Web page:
MIDI (musical instrument digital interface) controllers are industry-standard digital devices used to manipulate digital audio workstations. These devices are invaluable to music producers and come in a variety of forms, such as MIDI keyboards, MIDI drums, Launchpads, et cetera. They are usually composed of an array of buttons and potentiometers that are used to send standard MIDI signals to a computer or a synthesizer. The MIDI signal is then mapped to various sounds or sound effects.
In this project, we will be building a touchless MIDI device that can be operated by hovering a hand over a sensor area. This is useful for musicians (especially those doing live performances) who wish to have MIDI controls but are already preoccupied with another instrument.
How Does It Work?
In a previous article, we built a metal detector using a Colpitts oscillator circuit. Unlike a traditional BFO (beat frequency oscillator) metal detector, where a secondary fixed-frequency coil is used to shift the frequency of the primary detector coil into the audible range, our metal detector used an Arduino to digitally process the signal of the primary detector coil, and we thus eliminated the need for a secondary coil.
We will be using this same metal detection mechanism with a few additions to the previous Arduino program to create the touchless MIDI device.
The detector coil will be used as the sensor (discretely tucked into the sound hole of the guitar), and a mitten lined with tin foil induces oscillation frequency changes as it moves closer to or farther from the detector. The oscillation frequency is measured by the Arduino (which is housed in the control unit, which in turn is attached to the back of the guitar) and translated into a MIDI CC (control change) signal that is transmitted out the MIDI port. A 3-button panel is also included to switch between three MIDI controller numbers that can be mapped to different effects.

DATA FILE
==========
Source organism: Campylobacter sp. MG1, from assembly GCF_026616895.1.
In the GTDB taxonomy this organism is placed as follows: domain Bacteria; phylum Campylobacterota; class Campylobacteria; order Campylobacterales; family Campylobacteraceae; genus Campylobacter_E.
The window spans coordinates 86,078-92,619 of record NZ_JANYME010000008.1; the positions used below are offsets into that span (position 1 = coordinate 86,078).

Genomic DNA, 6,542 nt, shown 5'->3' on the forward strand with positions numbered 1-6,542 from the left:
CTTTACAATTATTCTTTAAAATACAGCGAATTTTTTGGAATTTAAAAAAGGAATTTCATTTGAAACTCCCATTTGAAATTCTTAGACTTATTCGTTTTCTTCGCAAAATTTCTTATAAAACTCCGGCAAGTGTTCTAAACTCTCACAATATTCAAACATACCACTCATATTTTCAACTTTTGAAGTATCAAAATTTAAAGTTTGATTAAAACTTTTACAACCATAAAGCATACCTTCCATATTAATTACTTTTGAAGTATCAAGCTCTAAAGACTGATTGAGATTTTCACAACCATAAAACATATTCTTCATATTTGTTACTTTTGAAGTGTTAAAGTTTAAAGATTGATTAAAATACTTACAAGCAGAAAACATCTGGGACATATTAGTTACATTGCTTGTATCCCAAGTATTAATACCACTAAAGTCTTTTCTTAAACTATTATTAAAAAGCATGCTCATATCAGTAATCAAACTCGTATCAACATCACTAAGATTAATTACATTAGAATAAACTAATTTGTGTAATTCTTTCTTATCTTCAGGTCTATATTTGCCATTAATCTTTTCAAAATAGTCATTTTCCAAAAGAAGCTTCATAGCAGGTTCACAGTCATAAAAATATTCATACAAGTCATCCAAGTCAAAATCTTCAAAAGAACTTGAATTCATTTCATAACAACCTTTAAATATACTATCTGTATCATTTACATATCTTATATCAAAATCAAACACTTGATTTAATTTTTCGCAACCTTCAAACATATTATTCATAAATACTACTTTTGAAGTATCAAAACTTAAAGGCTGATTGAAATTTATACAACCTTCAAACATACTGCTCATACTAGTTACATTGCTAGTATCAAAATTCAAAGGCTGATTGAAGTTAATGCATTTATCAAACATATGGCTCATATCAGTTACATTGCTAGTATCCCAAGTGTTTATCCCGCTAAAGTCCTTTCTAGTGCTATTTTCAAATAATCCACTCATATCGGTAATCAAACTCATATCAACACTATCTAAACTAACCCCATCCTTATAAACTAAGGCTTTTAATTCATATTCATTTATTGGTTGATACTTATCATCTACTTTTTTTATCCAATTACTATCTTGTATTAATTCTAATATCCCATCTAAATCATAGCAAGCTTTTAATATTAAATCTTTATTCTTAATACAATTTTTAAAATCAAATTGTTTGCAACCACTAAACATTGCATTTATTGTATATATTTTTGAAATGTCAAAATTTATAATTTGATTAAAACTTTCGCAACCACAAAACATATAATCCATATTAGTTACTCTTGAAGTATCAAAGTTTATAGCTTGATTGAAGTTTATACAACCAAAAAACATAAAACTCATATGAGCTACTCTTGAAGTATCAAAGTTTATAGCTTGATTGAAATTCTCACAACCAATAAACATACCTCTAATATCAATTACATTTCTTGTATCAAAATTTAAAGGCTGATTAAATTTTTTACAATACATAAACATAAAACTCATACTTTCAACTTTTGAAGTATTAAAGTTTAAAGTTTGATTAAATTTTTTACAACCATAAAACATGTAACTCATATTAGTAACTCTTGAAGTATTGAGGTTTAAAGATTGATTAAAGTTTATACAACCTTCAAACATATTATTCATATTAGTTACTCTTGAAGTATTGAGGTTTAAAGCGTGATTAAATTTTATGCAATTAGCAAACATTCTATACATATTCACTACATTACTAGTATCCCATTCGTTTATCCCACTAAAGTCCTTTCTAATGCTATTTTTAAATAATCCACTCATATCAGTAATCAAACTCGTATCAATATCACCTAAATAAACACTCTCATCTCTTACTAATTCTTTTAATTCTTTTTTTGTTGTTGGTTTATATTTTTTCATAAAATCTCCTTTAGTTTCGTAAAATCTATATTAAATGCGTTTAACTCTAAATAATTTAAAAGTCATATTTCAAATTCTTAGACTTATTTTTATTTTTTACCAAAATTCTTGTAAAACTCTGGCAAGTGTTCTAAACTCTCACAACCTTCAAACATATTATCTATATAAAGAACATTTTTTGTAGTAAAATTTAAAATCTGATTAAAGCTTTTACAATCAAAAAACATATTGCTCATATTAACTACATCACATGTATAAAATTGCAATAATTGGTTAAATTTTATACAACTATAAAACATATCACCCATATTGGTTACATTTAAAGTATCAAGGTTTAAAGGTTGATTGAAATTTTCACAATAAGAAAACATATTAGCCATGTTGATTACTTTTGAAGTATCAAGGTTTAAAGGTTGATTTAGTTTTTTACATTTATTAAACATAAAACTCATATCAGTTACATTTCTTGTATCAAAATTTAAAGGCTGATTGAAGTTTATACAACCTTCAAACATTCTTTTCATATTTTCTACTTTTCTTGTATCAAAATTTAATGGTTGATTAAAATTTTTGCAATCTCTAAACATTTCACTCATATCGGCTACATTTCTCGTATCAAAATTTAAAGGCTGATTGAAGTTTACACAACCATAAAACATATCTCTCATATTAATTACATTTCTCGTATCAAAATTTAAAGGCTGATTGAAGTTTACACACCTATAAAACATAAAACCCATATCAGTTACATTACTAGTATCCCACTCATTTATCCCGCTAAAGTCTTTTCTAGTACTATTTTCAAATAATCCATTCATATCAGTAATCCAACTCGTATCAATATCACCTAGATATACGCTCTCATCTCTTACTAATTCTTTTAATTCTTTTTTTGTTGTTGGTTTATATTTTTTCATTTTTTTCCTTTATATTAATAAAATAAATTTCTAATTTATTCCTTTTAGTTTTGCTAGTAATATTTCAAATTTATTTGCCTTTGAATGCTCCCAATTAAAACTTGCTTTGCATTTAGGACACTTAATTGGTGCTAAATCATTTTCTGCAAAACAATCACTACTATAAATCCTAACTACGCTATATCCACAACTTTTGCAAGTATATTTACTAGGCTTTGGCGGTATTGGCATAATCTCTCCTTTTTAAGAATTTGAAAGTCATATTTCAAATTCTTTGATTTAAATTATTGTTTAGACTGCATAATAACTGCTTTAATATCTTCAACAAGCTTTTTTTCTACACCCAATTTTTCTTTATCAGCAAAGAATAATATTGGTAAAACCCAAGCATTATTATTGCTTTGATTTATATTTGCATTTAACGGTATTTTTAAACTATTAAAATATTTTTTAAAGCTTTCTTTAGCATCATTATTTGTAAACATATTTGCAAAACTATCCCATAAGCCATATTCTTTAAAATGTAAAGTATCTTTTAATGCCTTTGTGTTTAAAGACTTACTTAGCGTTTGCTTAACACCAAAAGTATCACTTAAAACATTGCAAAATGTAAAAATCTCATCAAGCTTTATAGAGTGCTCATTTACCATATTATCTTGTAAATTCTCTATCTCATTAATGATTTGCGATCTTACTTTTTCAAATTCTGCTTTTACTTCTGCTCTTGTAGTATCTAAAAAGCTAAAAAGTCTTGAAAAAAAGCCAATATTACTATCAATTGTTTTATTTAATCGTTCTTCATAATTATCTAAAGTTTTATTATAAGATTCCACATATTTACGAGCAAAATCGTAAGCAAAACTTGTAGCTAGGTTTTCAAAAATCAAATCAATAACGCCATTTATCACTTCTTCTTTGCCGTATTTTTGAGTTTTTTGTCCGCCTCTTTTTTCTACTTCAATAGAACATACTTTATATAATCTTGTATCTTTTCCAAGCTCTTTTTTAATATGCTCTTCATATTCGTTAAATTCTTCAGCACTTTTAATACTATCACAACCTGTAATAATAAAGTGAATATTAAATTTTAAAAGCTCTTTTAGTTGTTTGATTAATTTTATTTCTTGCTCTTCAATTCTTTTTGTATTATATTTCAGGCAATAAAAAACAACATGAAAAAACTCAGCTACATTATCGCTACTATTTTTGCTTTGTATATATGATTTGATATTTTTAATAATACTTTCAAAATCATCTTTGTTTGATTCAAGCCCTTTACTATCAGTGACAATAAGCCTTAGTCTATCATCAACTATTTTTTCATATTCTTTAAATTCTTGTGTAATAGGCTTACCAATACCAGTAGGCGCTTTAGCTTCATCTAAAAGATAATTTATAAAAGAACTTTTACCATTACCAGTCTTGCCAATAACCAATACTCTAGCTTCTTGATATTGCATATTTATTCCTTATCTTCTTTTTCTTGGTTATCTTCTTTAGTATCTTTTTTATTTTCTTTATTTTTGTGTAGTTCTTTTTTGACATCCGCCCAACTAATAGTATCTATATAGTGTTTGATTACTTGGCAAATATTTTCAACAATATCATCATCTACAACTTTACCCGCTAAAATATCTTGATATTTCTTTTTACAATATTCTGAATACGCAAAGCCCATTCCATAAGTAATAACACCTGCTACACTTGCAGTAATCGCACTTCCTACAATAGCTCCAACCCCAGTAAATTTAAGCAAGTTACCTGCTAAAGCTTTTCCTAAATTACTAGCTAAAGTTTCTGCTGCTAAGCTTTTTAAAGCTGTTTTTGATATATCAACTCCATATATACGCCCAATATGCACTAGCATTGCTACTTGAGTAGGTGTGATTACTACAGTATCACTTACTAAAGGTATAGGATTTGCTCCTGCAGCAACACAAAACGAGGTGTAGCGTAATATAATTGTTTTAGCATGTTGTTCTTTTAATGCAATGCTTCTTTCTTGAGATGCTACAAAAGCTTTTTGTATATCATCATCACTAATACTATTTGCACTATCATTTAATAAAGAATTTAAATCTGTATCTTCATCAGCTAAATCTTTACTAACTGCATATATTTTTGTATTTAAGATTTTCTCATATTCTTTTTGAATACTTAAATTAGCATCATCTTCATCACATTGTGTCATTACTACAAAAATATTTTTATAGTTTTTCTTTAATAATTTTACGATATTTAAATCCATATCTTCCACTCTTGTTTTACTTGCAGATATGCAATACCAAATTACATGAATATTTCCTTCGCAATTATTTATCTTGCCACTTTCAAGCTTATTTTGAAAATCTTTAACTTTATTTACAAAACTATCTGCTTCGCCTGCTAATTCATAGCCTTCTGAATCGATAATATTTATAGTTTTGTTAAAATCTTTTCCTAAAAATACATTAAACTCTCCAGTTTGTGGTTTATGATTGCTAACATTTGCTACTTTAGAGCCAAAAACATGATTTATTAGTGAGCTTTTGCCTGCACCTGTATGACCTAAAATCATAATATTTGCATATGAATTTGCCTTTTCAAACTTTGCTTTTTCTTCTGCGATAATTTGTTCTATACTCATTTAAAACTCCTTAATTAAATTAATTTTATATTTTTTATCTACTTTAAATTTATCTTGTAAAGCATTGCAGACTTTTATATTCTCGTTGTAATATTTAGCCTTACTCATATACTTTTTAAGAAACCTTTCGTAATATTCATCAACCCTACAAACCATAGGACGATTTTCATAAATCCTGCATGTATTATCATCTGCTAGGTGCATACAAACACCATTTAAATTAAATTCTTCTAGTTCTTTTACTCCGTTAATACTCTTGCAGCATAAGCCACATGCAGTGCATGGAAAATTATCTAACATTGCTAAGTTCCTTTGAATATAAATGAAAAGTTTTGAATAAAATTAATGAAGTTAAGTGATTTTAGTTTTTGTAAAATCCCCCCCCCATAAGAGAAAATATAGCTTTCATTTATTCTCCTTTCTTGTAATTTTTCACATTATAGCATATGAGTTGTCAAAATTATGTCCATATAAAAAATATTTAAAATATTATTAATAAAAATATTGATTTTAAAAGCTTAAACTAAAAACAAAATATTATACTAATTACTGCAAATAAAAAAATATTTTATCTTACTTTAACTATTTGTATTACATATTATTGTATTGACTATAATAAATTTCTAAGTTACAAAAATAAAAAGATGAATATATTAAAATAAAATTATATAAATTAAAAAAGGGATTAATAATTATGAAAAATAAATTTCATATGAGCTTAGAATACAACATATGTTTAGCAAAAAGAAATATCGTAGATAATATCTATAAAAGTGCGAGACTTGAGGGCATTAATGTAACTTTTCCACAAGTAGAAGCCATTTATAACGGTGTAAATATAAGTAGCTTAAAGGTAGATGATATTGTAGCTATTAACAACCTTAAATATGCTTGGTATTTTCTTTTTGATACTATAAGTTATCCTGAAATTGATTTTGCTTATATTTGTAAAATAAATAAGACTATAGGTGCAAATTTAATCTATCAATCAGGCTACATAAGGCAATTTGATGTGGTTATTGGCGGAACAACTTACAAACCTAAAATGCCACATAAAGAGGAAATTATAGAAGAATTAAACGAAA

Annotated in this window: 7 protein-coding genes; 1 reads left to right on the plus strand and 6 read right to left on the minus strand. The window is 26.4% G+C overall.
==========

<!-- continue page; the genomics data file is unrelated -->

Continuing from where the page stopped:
We will require the following components:
Arduino Nano (or any equivalent ATmega328p-based Arduino)
5-pin MIDI port
Resistors: 39kΩ, 2.2kΩ, 10kΩ, 470Ω, 220Ω
Ceramic capacitors: 10nF (quantity 3), 0.1µF (quantity 3)
BC338 NPN transistor
Tactile buttons (quantity 3)
Enameled copper wire (25 AWG, approximately 60 feet long)
The device consists of a detector coil (which senses the proximity of the glove), a 3-button panel (to choose one of three effects), and the main unit containing the circuitry.
To create a spool for the detector coil, cut off and tape together the lips of two plastic cups (you want something with a diameter of 3 inches). Next, wrap the enameled copper wire tightly around the spool approximately 70 times.
Afterwards, solder the two ends of the coil to an audio cable with a TS connector.
For the button panel, you can use materials salvaged from a busted (or otherwise expendable) calculator. Solder three tactile buttons onto a perfboard and make an outer housing. One terminal of each button goes to its own digital pin on the Arduino, and the other pin goes to ground (see schematic below).
This means that having three buttons will require four pins in order to interface with the Arduino (three digital pins and a ground connection). Thus, a 4-pin connector, such as a TRRS connector, can be used to connect the panel to the main unit.
Note: You will notice in the video that I used USB connectors; this is not exactly good practice since this is not an actual USB device, but these were the only four-pin connectors I had on hand.
Finally, the main unit houses the Arduino Nano, the Colpitts oscillator circuit, the MIDI port, and the ports for the detector coil and button panel. Attach the main unit to the back of the guitar (I used Velcro).